A TV feel pervades the grand-style filmmaking of "The Dancer and the Thief."
A TV feel pervades the grand-style filmmaking of “The Dancer and the Thief,” Fernando Trueba’s adaptation, together with son Jonas and author Antonio Skarmeta (“Il Postino”), of Skarmeta’s award-winning novel. Script and sentiment never escape that smallscreen aura, despite the presence of top thesp Ricardo Darin as an ex-con safecracker in Santiago, Chile, worshipped by a golden-tongued young thief in love with a mute ballet dancer. Lush lensing and blandly likable characters should work well with older auds in Spanish-lingo territories, but offshore, arthouse hearts are unlikely to be stolen.
After five years in the slammer, Nico Vergara Grey (Darin) is a reformed thief looking to reconnect with his wife Teresa (Ariadna Gil) and son. Also getting out of jail is Angel (Abel Ayala), a young man just past his teens locked up for “borrowing” a horse. Sleazy warden Santoro (Julio Jung), fearful Angel will want revenge after the warden brutally raped him (not seen), gives killer Marin (Luis Dubo) a week’s leave so he can murder the young man.
Nico’s wife wants nothing to do with him, while Angel pesters Nico to collaborate on a heist that will net them a hefty chunk of change left over from the days of the Pinochet dictatorship. Meanwhile, Angel has fallen in love with Victoria (Miranda Bodenhofer), a mute orphan with self-destructive tendencies, whose parents were killed during the junta.
Trueba’s long-anticipated return to feature films (after a nine-year hiatus making music docus) overplays Dickensian elements while undercutting expected tension: Curiously for a film with a safecracking protag, the climactic caper lacks tension and doesn’t even show Nico at the safe. Victoria, a dancing gamine whose artfully smudged face is just one of the film’s many prettified elements, is pure fairy tale: The script milks the trauma of her parents’ “disappearance,” but the weak predictability of it all feels cynically calculated to provoke tears.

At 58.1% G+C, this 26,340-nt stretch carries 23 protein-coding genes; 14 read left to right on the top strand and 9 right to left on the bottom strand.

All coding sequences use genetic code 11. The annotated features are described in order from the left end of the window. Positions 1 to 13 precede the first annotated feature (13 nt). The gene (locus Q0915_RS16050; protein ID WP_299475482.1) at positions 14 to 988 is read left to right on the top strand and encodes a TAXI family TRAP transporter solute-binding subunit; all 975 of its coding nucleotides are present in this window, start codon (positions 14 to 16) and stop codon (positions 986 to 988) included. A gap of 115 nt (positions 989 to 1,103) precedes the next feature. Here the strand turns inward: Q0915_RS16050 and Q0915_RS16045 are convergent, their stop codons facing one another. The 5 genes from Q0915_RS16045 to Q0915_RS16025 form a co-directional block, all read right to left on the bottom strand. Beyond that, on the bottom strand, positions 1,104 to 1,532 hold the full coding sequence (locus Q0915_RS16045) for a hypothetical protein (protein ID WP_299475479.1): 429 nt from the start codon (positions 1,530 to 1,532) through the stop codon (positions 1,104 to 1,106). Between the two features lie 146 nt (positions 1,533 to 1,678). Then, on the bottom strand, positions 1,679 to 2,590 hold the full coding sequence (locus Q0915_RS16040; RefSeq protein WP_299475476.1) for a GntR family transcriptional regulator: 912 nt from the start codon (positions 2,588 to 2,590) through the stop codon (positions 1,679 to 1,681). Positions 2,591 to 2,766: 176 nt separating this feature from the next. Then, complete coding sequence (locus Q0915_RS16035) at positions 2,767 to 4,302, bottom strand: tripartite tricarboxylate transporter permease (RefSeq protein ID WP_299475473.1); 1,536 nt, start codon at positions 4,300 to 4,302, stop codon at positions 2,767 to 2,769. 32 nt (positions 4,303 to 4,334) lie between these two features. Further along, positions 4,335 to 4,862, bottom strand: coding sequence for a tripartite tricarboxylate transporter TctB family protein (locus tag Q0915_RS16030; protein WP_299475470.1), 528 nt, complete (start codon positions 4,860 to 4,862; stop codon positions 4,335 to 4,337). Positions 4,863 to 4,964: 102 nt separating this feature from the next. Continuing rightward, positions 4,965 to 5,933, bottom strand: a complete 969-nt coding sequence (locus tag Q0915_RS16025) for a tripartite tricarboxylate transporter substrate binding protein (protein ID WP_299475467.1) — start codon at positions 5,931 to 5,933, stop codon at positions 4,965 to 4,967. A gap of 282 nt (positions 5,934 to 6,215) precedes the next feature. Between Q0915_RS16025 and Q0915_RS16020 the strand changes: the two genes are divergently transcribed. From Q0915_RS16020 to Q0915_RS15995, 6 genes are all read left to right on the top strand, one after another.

Much of the problem lies in the script, which tidily reduces people to caricatures (the ballet-school judges in particular are especially flimsy), spouting lines more appropriate to dime-store novels. An inner-voice dialogue between Nico and Teresa, a la “Strange Interlude,” is used once, ineffectually, and then discarded, and the overall cloying sweetness does not sit well with the darker themes, nor the unsubtle homophobia that discolors the whole picture.
Lensing is pretty and slick, featuring warm tones that make everyone and everything attractive. Santiago and the snow-covered mountains near the city are beautifully shot, though neither offers up many distinguishing features.